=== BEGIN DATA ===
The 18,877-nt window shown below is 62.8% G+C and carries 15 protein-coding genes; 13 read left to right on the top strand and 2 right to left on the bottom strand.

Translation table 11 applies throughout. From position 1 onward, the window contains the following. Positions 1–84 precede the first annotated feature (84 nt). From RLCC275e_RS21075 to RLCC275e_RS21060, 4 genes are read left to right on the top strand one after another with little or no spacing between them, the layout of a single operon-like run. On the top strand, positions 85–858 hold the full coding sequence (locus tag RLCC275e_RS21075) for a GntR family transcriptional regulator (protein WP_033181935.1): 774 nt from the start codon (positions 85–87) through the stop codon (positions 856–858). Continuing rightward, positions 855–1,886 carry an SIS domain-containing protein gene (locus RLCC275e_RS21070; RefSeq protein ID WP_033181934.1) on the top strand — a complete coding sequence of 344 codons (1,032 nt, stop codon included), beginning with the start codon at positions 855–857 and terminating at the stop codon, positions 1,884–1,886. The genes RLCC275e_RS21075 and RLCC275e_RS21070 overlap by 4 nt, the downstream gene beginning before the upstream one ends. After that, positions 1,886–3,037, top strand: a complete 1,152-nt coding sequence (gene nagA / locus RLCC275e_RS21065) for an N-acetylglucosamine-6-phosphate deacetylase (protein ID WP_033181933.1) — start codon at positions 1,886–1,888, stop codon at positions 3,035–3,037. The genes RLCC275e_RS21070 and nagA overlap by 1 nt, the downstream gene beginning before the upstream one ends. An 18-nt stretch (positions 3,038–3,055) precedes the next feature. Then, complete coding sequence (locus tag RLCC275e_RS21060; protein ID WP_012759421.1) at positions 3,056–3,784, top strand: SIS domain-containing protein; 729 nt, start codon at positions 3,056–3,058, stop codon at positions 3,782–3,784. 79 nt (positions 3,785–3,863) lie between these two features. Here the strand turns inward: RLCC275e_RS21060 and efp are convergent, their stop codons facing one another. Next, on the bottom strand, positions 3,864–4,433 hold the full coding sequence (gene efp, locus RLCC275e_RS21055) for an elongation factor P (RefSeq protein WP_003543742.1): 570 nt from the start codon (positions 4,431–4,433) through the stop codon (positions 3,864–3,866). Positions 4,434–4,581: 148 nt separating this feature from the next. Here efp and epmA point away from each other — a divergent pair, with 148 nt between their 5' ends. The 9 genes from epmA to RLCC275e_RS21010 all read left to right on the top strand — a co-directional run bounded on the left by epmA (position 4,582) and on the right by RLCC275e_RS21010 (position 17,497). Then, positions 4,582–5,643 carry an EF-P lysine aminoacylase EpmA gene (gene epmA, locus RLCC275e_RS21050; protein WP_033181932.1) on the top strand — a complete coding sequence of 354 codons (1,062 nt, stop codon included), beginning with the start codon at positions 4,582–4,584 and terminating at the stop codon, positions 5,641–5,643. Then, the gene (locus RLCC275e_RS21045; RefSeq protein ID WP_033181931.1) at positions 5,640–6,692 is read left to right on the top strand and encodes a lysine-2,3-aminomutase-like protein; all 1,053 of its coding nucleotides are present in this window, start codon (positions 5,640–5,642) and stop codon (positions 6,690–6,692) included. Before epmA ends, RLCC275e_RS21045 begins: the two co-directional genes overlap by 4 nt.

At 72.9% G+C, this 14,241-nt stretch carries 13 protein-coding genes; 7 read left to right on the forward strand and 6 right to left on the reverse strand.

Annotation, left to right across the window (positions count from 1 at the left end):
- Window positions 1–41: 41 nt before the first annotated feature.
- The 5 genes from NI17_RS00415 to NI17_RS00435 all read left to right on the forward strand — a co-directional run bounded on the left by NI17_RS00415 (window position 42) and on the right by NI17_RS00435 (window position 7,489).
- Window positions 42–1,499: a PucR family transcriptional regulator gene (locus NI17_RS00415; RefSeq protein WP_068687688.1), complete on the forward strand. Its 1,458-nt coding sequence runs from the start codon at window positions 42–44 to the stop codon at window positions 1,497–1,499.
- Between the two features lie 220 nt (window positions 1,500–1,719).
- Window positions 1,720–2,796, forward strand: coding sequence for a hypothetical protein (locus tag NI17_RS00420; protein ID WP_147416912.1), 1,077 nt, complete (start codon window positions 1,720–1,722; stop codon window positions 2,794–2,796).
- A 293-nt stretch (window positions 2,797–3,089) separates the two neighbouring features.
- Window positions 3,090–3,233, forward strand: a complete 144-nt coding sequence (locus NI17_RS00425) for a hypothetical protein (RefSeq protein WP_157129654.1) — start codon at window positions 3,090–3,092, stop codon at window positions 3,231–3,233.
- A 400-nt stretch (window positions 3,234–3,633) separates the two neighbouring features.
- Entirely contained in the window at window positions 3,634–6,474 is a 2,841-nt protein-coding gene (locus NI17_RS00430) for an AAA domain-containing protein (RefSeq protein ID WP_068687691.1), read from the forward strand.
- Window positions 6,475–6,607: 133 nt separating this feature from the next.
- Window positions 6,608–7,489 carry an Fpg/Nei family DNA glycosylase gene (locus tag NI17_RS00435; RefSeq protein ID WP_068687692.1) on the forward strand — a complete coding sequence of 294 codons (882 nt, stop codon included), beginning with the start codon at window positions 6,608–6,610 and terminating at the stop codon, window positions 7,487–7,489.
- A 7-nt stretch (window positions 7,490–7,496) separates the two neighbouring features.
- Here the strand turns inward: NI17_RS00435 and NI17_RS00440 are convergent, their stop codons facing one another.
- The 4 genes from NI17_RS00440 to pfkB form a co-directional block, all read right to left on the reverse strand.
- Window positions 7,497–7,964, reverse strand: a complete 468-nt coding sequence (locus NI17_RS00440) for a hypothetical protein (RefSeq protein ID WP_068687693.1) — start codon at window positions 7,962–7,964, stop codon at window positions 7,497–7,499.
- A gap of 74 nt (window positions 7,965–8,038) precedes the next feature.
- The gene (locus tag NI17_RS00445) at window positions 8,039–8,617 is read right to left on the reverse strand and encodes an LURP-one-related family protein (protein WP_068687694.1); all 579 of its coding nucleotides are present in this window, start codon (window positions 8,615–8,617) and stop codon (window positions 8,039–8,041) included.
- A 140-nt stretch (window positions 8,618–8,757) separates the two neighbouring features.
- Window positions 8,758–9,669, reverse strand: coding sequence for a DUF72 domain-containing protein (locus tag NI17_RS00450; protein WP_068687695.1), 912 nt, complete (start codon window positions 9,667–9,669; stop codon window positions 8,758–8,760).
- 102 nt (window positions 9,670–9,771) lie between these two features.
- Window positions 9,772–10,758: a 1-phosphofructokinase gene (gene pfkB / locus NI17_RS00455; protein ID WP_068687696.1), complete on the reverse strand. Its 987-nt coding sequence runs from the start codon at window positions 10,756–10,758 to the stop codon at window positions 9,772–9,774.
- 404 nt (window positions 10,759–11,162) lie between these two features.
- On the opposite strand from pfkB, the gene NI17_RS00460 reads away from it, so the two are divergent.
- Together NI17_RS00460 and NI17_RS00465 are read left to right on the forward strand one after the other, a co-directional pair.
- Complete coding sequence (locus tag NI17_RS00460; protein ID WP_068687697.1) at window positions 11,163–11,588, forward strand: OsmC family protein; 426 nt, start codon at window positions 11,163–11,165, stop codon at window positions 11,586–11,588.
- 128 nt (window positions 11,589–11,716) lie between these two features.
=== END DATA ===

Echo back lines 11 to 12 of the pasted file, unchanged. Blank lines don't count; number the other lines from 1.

- Window positions 3,090–3,233, forward strand: a complete 144-nt coding sequence (locus NI17_RS00425) for a hypothetical protein (RefSeq protein WP_157129654.1) — start codon at window positions 3,090–3,092, stop codon at window positions 3,231–3,233.
- A 400-nt stretch (window positions 3,234–3,633) separates the two neighbouring features.